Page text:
A little girl's resolve to sell lemonade to pay for her own brain cancer treatment is inspiring people around the world while also shining a spotlight on the harsh realities of the U.S. health care system.
“She just said she wanted to go to the bakery and start selling lemonade to help her get her surgeries,” mom Elizabeth Scott, 41, who works at her family-owned Savage’s Bakery in Homewood, Alabama, told TODAY Parents. “I just said, ‘Well that’s fine. You can go set up your lemonade stand,’ not really thinking it would amount to much.”
Scott felt floored by the response. Liza earned about $15,000 in cash from her stand at Savage’s and nearly $300,000 from a Mighty Cause page.
“It just keeps pouring in,” Scott said. “That’s just an unbelievable amount of love and support. There aren’t even words. It’s hard to wrap your head around it.”
What seemed like a bad dream was a serious symptom
About a month ago, Scott heard Liza gasping for air at 3 .m., but Scott easily roused Liza and thought maybe the girl had a nightmare. But more episodes — which turned out to be seizures — followed.
“With more testing, they determined it was not just irregular brain activity, that there was actually something more serious,” Scott explained.
Liza has three malformations in her brain: a schizencephaly, a parietal arteriovenous malformation and a dural arteriovenous fistula. The first is a cleft in the brain likely from when the brain didn’t close up properly; the second a bundle of blood vessels; and the last invovles faulty connections between a vein and an artery.
“They’re not certain if the seizures come from all of them,” Scott said. “We won’t know more until we treat the vascular malformations, which are the two we can do a surgery on.”
Very few doctors can perform the surgeries that Liza needs, so she will have to travel for her surgery at Boston Children’s Hospital. Scott’s insurance and secondary insurance will cover most of the costs, but there will still be out-of-pocket medical expenses as well as travel costs. That’s why Liza wanted to pitch in.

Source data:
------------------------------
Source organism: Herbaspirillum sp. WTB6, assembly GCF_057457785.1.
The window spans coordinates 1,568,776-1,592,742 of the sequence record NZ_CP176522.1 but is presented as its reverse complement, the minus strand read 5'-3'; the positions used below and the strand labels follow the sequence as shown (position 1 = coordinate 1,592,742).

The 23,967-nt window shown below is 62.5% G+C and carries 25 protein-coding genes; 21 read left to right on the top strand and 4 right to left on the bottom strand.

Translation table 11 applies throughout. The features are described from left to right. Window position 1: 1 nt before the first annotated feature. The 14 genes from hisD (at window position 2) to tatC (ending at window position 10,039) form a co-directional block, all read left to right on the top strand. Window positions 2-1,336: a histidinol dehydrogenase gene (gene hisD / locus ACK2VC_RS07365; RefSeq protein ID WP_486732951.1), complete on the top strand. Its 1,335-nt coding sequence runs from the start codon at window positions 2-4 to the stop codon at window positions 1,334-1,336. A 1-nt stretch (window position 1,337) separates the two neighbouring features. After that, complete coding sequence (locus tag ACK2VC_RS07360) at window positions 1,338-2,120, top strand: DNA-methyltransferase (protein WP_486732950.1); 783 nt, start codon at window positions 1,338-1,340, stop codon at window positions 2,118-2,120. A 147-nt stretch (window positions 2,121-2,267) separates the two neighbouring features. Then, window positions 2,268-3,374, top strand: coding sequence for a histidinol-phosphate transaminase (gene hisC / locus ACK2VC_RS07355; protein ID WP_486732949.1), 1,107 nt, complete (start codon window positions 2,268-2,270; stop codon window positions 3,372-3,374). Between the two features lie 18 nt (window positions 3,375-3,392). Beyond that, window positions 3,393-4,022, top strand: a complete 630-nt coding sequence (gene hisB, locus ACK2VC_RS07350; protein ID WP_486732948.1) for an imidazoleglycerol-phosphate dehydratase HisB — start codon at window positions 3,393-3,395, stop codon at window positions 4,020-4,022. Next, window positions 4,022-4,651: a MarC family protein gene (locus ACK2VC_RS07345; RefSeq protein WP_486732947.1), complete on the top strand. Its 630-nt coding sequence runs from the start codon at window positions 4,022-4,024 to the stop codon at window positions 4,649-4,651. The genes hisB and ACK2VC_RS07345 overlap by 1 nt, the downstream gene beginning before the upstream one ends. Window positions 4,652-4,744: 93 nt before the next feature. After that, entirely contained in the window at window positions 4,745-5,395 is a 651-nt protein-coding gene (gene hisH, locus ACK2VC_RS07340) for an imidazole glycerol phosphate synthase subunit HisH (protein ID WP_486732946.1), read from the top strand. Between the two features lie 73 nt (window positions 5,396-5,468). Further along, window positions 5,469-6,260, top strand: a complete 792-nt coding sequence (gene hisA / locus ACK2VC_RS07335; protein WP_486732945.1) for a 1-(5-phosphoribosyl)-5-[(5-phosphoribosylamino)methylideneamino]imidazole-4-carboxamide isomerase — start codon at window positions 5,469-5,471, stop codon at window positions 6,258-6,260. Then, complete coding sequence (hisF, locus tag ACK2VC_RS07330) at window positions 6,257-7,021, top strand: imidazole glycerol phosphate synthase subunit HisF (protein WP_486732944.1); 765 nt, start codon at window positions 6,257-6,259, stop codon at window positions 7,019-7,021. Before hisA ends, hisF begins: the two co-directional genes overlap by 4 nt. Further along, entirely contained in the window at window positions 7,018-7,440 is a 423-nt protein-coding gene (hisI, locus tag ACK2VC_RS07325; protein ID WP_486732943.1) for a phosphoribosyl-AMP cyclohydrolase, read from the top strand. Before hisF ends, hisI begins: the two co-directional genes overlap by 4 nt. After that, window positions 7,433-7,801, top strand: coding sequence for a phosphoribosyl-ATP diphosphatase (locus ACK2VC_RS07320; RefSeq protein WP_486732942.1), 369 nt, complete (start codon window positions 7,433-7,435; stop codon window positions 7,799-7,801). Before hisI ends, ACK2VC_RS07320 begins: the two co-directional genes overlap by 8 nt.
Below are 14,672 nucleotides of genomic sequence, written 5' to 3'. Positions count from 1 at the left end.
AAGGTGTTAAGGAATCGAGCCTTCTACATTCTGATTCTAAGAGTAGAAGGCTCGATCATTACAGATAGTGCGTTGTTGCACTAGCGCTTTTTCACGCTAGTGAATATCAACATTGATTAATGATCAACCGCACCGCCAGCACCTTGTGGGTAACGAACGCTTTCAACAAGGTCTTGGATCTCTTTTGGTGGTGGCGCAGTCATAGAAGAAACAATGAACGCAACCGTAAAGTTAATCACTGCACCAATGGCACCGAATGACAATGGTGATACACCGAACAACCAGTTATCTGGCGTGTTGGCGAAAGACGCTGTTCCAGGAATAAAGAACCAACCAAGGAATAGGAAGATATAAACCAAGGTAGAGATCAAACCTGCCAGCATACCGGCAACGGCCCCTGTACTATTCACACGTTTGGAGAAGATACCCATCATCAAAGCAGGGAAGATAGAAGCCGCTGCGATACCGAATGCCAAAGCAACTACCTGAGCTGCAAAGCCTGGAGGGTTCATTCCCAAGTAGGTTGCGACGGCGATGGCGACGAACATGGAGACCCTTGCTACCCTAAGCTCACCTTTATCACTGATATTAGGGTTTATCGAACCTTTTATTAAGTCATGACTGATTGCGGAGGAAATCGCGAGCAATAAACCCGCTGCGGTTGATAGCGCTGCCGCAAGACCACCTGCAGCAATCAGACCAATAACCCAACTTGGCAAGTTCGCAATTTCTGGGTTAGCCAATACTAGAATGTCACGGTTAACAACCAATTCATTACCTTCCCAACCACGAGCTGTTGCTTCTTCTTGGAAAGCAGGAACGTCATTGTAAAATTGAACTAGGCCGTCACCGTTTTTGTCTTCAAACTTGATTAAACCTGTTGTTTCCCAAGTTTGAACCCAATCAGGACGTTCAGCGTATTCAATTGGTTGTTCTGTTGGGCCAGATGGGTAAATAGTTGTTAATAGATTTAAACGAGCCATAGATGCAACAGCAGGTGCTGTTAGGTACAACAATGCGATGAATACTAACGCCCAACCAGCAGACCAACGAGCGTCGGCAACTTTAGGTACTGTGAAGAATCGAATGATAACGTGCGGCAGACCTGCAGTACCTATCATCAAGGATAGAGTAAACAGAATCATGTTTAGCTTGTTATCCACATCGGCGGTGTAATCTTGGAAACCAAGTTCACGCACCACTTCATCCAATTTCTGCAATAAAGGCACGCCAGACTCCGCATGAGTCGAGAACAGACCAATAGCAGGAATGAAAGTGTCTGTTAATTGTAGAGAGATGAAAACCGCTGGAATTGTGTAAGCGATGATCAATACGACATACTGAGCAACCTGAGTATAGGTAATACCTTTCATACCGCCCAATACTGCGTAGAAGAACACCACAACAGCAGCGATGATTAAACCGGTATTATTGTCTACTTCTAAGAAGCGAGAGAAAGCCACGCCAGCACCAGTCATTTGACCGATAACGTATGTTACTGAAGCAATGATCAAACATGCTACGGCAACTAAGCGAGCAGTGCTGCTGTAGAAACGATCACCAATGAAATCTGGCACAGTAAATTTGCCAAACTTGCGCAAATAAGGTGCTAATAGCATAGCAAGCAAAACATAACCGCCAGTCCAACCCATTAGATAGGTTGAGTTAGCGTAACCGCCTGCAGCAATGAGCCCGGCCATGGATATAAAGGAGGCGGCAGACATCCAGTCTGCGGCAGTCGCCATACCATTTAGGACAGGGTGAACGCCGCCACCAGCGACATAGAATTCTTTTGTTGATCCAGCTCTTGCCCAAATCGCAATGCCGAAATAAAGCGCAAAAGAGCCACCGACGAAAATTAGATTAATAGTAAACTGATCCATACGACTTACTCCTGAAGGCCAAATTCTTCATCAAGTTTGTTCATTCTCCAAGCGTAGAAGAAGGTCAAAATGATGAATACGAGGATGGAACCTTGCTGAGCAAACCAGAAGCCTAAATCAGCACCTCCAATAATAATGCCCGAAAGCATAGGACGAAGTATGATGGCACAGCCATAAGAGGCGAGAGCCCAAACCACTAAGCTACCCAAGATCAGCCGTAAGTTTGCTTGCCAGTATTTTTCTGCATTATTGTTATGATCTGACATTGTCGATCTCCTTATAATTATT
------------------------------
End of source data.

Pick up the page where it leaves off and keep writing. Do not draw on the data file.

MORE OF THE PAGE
“She’ll have ongoing medical care for years because she’ll have to have MRIs and angiograms, and medication for the long haul,” Scott said. “We have a long road ahead but we’re going to fight it and do what we have to do to make sure we stay well.”
Scott had built Liza a lemonade stand for her to sell lemonade over the summer and Liza put it up in the store, selling the drink for 25 cents a glass. Scott set up a Mighty Cause page for those who wanted to donate but didn’t have cash with them. The family feel stunned by the outpouring of support.
“We’re excited for her and we’re sharing her success with her but we also want this to be a learning opportunity to understand grace and kindness,” Scott said. “She definitely feels special.”
Crowdsourcing for medical care
Fundraising for medical expenses has become more and more common on crowdfunding sites, says Allison Sesso, executive director of RIP Medical Debt, an organization that buys people’s medical debt and forgives it.
“GoFundMe has said that one in three of their fundraisers — that’s a huge percentage — is for medical bills,” Sesso told TODAY Parents. “The reality is most people fail to make what they're trying to make.”
She says that crowd sourcing to cover health care costs is “uniquely American” and that the COVID-19 pandemic is just worsening Americans' need for extra money to pay for medical care.
“It’s a trend that has been increasing,” she said. “Unfortunately, the friends and family are increasing unable to make as much of a donation because everyone’s financially impacted.”
While RIP Medical Debt tries to help as many people as they can, she hopes one day her organization isn’t needed.
“We will continue to help people as much as we can, through donations and helping people get rid of their medical debt. We would rather this did not exist in the world,” she said. “We would rather there be a systemic, large scale solution that addresses the underlying problem.”
On March 8, Liza will undergo surgery and stay in Boston for about two weeks. While both mom and daughter are scared, Liza often forgets while she’s busy playing.
“She’d rather focus on selling lemonade or playing or just being a kid. She’s definitely nervous,” Scott said. “She would prefer not to go to Boston and not to have surgery. So that’s been hard to stomach as a mom because surgery is life-saving for her. It’s not elective.”
Scott says that some of the extra money they raised might go to Liza’s ongoing care, but they do want to help other families who need financial help with their child's medical care.
“Liza loves to help others,” Scott said. "We would love to be able to help other families in our shoes — once we’re past the big hurdles."